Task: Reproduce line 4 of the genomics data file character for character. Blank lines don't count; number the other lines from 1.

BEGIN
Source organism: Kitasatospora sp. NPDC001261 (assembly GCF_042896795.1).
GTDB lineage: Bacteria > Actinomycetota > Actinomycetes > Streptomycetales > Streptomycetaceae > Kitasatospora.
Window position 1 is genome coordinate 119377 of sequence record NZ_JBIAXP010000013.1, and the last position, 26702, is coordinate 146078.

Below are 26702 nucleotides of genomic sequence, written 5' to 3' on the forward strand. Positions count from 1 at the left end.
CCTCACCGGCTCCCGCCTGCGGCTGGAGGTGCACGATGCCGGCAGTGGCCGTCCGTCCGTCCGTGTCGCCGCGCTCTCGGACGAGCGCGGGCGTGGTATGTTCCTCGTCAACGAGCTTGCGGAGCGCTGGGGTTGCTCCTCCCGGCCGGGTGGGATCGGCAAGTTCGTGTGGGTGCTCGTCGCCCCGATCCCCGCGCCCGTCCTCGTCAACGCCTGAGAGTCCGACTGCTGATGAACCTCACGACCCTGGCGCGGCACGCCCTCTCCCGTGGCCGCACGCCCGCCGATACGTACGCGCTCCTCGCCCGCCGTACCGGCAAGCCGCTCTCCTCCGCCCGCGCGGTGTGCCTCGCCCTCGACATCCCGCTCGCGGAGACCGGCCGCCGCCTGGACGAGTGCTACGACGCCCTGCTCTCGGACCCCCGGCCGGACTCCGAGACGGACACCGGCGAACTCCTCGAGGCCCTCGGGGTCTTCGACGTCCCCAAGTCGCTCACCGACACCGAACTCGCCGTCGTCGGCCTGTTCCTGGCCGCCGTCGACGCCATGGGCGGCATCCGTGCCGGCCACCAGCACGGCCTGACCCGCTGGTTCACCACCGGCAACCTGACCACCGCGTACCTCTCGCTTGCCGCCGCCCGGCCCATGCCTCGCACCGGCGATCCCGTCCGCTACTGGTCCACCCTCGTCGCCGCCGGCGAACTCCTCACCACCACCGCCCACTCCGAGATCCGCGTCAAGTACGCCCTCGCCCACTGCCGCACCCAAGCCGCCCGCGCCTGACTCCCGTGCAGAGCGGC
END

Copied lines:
Below are 26702 nucleotides of genomic sequence, written 5' to 3' on the forward strand. Positions count from 1 at the left end.